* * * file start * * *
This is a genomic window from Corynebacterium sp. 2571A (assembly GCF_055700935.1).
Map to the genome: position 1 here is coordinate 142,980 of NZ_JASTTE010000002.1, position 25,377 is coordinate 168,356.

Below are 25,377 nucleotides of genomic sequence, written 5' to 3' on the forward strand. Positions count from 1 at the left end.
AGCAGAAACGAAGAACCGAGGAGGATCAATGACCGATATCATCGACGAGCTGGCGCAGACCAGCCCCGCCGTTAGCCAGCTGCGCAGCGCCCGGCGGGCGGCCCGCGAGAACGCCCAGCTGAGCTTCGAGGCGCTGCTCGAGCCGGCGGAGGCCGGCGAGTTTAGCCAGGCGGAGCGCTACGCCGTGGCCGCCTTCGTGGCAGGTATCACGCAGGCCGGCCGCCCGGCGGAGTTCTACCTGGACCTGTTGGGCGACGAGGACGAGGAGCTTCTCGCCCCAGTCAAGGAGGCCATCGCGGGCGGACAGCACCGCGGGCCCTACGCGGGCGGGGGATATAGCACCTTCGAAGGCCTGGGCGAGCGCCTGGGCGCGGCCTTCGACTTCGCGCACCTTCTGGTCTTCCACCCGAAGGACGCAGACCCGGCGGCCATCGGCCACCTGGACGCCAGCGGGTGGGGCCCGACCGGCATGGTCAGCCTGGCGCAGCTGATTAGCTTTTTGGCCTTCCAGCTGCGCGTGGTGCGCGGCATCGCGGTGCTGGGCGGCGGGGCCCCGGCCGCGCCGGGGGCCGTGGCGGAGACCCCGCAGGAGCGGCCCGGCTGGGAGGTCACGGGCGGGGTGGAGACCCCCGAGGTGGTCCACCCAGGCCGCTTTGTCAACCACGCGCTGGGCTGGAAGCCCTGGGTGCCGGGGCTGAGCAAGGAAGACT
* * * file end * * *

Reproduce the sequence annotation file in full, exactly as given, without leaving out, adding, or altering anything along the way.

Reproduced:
This is a genomic window from Corynebacterium sp. 2571A (assembly GCF_055700935.1).
Map to the genome: position 1 here is coordinate 142,980 of NZ_JASTTE010000002.1, position 25,377 is coordinate 168,356.

Below are 25,377 nucleotides of genomic sequence, written 5' to 3' on the forward strand. Positions count from 1 at the left end.
AGCAGAAACGAAGAACCGAGGAGGATCAATGACCGATATCATCGACGAGCTGGCGCAGACCAGCCCCGCCGTTAGCCAGCTGCGCAGCGCCCGGCGGGCGGCCCGCGAGAACGCCCAGCTGAGCTTCGAGGCGCTGCTCGAGCCGGCGGAGGCCGGCGAGTTTAGCCAGGCGGAGCGCTACGCCGTGGCCGCCTTCGTGGCAGGTATCACGCAGGCCGGCCGCCCGGCGGAGTTCTACCTGGACCTGTTGGGCGACGAGGACGAGGAGCTTCTCGCCCCAGTCAAGGAGGCCATCGCGGGCGGACAGCACCGCGGGCCCTACGCGGGCGGGGGATATAGCACCTTCGAAGGCCTGGGCGAGCGCCTGGGCGCGGCCTTCGACTTCGCGCACCTTCTGGTCTTCCACCCGAAGGACGCAGACCCGGCGGCCATCGGCCACCTGGACGCCAGCGGGTGGGGCCCGACCGGCATGGTCAGCCTGGCGCAGCTGATTAGCTTTTTGGCCTTCCAGCTGCGCGTGGTGCGCGGCATCGCGGTGCTGGGCGGCGGGGCCCCGGCCGCGCCGGGGGCCGTGGCGGAGACCCCGCAGGAGCGGCCCGGCTGGGAGGTCACGGGCGGGGTGGAGACCCCCGAGGTGGTCCACCCAGGCCGCTTTGTCAACCACGCGCTGGGCTGGAAGCCCTGGGTGCCGGGGCTGAGCAAGGAAGACT